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PHILE it is unnecessary to offer any apology for

appearing before the public in the capacity of author, as my friends are now in the habit of looking for me in varied and strange characters, a word or two of explanation as to why I have undertaken this work may perhaps be regarded as necessary. Coal, which has moved nations, and enabled capitalists to amass princely fortunes, has recently formed the subject of much speculation and debate; and the miners, who endanger their lives to produce this useful commodity, have now come to be regarded as objects of universal interest. The character of the miners—individual and general-has been discussed in public and private assemblies, and columns of flowery nonsense have been printed in newspapers about them. Many writers have endeavoured-some of them in a supercilious and patronising fashion-to give the public a notion of the peculiar traits and habits of the miners, and whilst many of them have been successful in this respect, none of them have yet, to my knowledge, attempted to give any account of their doings, their sufferings, and their struggles, in the assertion of their social and political independence.

With the view of supplying this deficiency, I have set myself to work, feeling in some measure qualified for the task in consequence of having spent all, except the last few years, of my life in the pits. I have passed through all the grades of mining work, from being a trapper boy behind a door to a hewer at the face, and have therefore had many opportunities of witnessing the dangers, the hardships, and the drudgery of a miner’s life ; whilst I have also seen, or heard, or read of the glorious deeds done by men who are now well nigh forgotten.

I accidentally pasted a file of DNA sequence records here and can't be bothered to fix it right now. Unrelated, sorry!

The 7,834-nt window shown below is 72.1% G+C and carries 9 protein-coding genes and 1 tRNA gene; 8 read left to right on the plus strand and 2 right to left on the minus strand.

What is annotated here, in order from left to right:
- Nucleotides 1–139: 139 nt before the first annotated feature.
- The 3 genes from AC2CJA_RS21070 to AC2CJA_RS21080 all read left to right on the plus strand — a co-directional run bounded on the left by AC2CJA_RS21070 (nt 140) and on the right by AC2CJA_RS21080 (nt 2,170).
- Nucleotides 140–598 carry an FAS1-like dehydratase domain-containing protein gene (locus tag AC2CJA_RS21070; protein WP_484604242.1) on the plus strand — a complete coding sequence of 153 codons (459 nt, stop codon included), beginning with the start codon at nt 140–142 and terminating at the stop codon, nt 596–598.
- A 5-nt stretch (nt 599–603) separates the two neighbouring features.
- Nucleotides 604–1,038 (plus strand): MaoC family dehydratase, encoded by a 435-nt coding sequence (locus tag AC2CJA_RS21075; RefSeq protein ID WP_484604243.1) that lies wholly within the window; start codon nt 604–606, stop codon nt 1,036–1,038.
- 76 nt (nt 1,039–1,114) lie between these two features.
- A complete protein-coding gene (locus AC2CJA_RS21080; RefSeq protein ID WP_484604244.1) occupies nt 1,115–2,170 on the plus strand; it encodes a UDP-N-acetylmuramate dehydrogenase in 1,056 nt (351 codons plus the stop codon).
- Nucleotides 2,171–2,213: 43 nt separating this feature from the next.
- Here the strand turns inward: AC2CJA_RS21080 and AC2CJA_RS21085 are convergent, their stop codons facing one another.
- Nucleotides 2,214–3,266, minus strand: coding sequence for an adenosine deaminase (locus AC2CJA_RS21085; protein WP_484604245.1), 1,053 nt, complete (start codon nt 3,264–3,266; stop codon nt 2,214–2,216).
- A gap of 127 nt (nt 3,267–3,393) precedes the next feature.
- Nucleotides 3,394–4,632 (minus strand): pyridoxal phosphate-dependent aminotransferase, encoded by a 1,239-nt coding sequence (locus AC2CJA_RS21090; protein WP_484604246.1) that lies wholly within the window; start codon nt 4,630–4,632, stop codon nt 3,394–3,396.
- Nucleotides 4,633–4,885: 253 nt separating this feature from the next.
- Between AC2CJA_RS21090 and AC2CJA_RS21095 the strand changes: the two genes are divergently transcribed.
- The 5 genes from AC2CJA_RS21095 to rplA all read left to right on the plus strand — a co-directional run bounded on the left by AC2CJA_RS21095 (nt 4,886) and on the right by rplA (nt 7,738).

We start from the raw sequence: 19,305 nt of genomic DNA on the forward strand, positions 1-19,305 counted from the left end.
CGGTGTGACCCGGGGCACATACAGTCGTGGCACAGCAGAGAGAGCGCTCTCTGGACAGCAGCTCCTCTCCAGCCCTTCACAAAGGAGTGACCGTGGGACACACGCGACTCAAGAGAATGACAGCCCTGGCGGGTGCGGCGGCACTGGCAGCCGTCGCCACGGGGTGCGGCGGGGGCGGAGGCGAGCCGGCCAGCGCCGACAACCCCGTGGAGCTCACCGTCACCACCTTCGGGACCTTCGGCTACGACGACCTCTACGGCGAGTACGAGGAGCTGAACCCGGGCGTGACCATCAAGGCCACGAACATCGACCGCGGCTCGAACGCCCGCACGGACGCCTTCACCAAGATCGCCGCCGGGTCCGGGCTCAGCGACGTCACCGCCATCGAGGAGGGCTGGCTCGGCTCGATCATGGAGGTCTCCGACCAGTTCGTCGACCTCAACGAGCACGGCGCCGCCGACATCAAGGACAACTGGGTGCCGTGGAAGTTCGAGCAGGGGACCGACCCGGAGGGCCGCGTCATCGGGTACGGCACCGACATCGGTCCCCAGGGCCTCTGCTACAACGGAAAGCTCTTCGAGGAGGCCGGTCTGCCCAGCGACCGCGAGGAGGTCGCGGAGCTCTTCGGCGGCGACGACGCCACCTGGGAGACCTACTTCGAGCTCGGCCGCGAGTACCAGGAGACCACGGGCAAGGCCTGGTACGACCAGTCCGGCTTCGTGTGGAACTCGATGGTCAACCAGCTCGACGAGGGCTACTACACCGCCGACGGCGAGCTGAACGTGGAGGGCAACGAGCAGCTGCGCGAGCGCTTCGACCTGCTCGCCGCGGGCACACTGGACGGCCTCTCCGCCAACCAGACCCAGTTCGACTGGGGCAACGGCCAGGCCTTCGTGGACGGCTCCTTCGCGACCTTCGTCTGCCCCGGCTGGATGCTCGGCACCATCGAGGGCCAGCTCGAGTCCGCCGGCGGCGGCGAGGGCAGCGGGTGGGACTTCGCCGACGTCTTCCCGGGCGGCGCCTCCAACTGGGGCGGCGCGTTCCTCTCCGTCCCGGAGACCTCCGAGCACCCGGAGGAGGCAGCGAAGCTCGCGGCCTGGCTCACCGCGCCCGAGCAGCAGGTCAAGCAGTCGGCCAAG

Though the passing events of the present day are of more importance to living Englishmen, as having more influence on their happiness, than events which occurred in periods now long passed away, yet authentic information concerning the lives of our predecessors is not only interesting but necessary, in order that we may profit by their experience, follow the good example they have set us, and eschew the errors by which they fell. My sole aim in undertaking the compilation of a history of the miners of Northumberland and Durham has been to furnish correct information concerning this useful body of men, and to what extent I have succeeded I will leave the public to judge. For myself I may say I have spared neither time nor trouble in collecting the materials necessary for such an undertaking, and whilst I have searched records of every description I have been careful to use nothing but what has been proved to be strictly accurate when put to the test. In order to avoid giving my book the least tinge of fiction, my wish, above every other thing, has been throughout to supply accurate data which may be quoted with confidence by my readers, and generally to produce an unvarnished history of the miners of those two large coal-producing counties of Northumberland and Durham, together with brief notices of those great reformers, the result of whose

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intelligent, zealous, and patriotic labours the miners of the present day are enjoying. I have likewise been desirous of steering clear of all exaggeration in relating some of the stirring events which are recorded, and wherever such has been possible, I have made the actors in those scenes tell their own tales by quoting largely from the speeches made by them at the various meetings held in the district. As a faithful historian I have felt it to be my duty to introduce unpleasant matters, which have occupied attention from time to time, but in doing this I have had no wish to stir up latent animosities.

Though I have done my best in all these respects, I am yet conscious of many short comings, and for these I claim the indulgence of my readers.


Blyth, November, 1873.

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